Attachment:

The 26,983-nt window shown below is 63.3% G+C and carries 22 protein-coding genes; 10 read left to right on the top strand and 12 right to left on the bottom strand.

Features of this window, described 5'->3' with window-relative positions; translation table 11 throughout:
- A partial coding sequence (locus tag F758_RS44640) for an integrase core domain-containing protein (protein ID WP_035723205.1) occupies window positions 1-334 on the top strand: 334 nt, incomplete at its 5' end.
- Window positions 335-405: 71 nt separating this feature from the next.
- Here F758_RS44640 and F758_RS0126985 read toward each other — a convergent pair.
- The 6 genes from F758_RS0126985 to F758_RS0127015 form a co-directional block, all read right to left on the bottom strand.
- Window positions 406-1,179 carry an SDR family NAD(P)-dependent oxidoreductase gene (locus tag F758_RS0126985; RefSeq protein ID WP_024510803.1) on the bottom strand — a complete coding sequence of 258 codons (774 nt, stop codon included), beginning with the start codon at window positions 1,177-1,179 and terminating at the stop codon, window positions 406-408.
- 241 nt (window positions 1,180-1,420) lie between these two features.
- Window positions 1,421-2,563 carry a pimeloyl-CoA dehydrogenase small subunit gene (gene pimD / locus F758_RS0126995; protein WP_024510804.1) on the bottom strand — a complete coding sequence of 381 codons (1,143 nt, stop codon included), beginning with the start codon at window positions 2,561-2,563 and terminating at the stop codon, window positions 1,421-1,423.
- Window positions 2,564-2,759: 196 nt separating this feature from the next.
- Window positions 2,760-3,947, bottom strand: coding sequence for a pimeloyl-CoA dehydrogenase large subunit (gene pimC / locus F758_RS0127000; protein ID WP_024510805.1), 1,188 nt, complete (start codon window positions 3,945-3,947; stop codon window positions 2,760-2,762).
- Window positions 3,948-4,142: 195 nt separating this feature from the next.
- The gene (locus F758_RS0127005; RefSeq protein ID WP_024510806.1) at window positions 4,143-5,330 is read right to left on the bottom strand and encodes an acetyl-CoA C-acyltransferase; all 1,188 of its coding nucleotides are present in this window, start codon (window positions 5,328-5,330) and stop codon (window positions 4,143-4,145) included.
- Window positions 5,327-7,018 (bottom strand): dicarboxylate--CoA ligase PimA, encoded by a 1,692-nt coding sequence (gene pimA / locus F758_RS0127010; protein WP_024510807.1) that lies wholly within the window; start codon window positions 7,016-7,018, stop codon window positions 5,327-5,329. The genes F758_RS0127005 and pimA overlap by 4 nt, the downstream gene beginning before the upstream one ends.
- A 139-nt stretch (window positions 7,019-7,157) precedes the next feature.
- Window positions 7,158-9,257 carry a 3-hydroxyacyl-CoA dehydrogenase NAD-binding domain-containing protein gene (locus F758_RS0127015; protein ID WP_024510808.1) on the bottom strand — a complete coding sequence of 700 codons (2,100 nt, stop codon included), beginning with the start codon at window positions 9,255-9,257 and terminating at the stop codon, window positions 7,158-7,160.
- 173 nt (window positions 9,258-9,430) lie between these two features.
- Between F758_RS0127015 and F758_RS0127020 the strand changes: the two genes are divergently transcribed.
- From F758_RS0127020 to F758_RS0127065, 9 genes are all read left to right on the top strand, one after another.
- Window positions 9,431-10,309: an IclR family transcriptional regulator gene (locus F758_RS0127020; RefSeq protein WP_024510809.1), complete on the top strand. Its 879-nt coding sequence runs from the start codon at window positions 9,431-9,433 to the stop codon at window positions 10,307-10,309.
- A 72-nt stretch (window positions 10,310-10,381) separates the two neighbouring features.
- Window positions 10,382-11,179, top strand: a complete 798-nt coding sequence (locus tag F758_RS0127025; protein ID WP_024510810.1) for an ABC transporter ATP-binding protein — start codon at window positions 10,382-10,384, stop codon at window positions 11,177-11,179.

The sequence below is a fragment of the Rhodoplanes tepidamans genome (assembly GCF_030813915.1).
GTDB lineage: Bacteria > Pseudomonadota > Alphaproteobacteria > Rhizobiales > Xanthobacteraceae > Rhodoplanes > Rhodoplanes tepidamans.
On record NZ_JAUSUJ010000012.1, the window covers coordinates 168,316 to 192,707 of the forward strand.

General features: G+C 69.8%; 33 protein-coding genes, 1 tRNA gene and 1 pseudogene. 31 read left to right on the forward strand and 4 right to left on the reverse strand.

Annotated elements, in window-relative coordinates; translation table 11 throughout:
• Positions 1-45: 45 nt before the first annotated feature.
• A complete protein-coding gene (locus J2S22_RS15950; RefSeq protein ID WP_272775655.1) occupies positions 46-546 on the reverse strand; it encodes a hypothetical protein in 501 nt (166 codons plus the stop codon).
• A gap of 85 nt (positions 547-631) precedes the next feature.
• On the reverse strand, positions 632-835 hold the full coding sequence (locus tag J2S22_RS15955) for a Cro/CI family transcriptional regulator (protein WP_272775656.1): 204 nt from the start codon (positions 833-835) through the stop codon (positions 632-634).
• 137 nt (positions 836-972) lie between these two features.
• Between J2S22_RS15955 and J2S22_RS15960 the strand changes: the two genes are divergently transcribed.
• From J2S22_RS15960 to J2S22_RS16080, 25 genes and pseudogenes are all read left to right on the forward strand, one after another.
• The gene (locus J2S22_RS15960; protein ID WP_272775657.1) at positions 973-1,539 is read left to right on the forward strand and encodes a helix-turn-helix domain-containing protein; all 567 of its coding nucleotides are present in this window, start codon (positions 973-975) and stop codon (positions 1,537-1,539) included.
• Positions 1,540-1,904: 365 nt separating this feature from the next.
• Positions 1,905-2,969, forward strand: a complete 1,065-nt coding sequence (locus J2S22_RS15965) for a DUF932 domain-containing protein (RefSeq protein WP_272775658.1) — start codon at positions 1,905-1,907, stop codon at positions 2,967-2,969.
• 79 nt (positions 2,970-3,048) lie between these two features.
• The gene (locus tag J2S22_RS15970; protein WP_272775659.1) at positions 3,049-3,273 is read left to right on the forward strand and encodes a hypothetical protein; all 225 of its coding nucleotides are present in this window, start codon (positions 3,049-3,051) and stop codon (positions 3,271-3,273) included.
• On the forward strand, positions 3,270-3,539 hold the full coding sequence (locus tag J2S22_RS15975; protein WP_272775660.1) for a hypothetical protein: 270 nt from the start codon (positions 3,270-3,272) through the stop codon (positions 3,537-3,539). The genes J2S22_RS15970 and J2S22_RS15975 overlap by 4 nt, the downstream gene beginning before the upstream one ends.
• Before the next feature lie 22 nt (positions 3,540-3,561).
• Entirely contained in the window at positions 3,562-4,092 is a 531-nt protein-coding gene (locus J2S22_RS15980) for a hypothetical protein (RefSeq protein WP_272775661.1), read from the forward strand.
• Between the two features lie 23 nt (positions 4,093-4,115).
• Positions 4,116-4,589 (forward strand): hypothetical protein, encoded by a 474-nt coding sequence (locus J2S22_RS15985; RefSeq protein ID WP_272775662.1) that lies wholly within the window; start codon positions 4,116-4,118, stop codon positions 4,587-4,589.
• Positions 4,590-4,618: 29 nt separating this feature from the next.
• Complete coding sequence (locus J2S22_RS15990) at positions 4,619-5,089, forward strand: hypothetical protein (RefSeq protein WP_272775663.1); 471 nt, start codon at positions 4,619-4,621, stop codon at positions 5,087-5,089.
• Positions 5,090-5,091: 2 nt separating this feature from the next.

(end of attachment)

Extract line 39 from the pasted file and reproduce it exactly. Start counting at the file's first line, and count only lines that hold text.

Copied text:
• The gene (locus tag J2S22_RS15970; protein WP_272775659.1) at positions 3,049-3,273 is read left to right on the forward strand and encodes a hypothetical protein; all 225 of its coding nucleotides are present in this window, start codon (positions 3,049-3,051) and stop codon (positions 3,271-3,273) included.